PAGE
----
wow!!! nice,so where is the vertical asymptoe!? zero or -2?
anonymous
  • anonymous
the vertical asymptote is x=0 (the y-axis), your graph cannot cross this line.
anonymous
  • anonymous
so i should not draw tthe dotted lines u drew at -2?
anonymous
  • anonymous
no, not really it's just for clarity that you have a min there.
anonymous
  • anonymous
ok thanks alot,one more last thing how do i know where to pick as my V.A? is it the number that appears as both the cn and hyper cn?
anonymous
  • anonymous
incase of exam
anonymous
  • anonymous
it's whatever x-value makes the denominator of the original function 0.
anonymous
  • anonymous
that is the cn"s only of the original function?
anonymous
  • anonymous
hmmm. just set the denominator of the original function to zero and solve. that's where your VA will be. I don't like to use the word cn because your implying derivatives. you do not need derivatives to locate VA.
anonymous
  • anonymous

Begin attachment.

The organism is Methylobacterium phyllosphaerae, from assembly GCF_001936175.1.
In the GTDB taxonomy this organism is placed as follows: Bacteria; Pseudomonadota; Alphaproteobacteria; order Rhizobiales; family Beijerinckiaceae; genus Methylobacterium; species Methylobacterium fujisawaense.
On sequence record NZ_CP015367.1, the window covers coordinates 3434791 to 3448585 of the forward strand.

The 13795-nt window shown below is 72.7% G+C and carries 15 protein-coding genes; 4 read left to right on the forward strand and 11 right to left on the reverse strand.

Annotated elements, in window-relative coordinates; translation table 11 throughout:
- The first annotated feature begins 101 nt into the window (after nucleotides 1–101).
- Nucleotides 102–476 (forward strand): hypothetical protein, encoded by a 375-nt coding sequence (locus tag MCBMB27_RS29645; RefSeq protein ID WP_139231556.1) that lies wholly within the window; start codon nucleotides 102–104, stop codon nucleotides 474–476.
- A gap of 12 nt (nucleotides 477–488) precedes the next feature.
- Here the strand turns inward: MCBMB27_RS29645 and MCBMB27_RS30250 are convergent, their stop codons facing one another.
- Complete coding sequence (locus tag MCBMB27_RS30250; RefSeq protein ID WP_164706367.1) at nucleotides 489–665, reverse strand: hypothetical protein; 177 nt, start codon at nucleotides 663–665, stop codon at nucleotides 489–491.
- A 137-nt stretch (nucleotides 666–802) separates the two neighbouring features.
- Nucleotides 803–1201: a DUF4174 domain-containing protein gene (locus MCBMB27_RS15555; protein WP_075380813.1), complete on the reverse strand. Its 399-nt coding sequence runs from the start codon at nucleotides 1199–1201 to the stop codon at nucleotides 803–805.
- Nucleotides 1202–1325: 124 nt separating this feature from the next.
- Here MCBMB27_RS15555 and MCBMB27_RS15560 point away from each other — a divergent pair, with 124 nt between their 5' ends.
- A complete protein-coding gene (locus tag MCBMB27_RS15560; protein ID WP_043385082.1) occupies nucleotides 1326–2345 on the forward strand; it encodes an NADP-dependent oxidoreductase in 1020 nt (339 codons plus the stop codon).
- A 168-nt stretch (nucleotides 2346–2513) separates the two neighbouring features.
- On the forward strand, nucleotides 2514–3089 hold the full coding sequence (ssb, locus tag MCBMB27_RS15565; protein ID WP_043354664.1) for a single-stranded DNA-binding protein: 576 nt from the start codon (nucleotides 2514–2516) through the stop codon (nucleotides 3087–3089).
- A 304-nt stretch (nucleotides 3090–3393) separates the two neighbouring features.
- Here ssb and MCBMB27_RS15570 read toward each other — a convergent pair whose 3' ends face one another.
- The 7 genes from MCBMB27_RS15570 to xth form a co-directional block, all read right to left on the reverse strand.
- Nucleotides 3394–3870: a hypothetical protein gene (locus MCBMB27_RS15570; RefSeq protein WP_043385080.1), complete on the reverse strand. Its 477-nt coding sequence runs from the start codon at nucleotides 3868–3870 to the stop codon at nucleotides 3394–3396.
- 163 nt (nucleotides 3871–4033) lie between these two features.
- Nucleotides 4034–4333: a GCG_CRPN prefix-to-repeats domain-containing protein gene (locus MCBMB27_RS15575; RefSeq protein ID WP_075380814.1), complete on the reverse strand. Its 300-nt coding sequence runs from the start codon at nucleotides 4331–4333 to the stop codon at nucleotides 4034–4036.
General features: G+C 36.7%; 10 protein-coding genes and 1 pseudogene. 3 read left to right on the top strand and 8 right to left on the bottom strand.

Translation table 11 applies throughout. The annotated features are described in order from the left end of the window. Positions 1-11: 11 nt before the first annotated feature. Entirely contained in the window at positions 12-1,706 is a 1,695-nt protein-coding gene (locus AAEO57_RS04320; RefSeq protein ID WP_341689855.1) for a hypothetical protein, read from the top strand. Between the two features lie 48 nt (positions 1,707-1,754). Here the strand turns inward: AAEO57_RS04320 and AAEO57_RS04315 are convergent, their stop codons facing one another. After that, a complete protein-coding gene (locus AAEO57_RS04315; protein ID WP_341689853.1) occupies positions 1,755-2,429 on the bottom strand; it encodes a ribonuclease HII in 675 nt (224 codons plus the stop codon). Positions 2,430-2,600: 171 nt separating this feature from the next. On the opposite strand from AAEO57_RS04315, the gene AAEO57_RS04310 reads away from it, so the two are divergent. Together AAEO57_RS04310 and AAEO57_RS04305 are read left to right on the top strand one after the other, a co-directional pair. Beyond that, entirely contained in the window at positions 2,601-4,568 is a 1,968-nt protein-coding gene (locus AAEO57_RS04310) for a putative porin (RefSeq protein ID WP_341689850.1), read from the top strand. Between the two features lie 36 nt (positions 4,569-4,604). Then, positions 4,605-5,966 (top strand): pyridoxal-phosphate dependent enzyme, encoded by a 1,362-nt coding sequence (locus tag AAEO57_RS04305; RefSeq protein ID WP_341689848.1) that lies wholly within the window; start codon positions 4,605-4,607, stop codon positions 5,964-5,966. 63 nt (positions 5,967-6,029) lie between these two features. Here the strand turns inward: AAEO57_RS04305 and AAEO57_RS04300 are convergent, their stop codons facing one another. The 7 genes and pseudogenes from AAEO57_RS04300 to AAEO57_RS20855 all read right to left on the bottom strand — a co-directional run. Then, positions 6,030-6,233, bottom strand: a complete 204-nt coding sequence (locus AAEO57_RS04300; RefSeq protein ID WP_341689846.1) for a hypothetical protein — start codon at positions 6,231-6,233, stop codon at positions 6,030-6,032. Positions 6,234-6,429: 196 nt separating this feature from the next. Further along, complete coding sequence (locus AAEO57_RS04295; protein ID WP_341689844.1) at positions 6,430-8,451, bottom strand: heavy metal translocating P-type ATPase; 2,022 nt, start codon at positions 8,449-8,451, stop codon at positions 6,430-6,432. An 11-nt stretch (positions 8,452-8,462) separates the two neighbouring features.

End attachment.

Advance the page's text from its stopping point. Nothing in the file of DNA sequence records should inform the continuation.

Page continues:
if i o that,my V.a will be 1
anonymous
  • anonymous
2x+2/x^2=0 =1
anonymous
  • anonymous
set your denominator which is x^2 equal to zero. x^2 = 0. solve. x = 0. x=0 is you asymptote.
anonymous
  • anonymous
am beginning to think the cn of the 1st derivative is the V.A
anonymous
  • anonymous
no. you do not need derivatives to find vertical asymptotes.
anonymous
  • anonymous
ok what if u have a function like this f(x)=2x/(x+3)^2
anonymous
  • anonymous
then your denomitor is (x+3)^2. so set that to 0: (x + 3)^2 = 0 x = -3 is your vertical asymptote.
anonymous
  • anonymous
ok,dont even need to factor,just have to move the 3 to the right?
anonymous
  • anonymous
http://www.wolframalpha.com/input/?i=graph+f%28x%29%3D2*x%2F%28x%2B3%29%5E2+with+asymptote
anonymous
  • anonymous
well the denominator is already factored.
anonymous
  • anonymous
oh!! oh!! now i get,any number u plog in,into the denominator of your original function that makes it zero is your V.A?
anonymous
  • anonymous
sorry, I need to leave now. hope this was productive for you as it was for me...
anonymous
  • anonymous
yes... to that last question.. and good work..
anonymous
  • anonymous
yeah! sure it was,thanks alot for your help.atleast i ow understand the topic well
anonymous
  • anonymous
were being kicked out of the lab!!!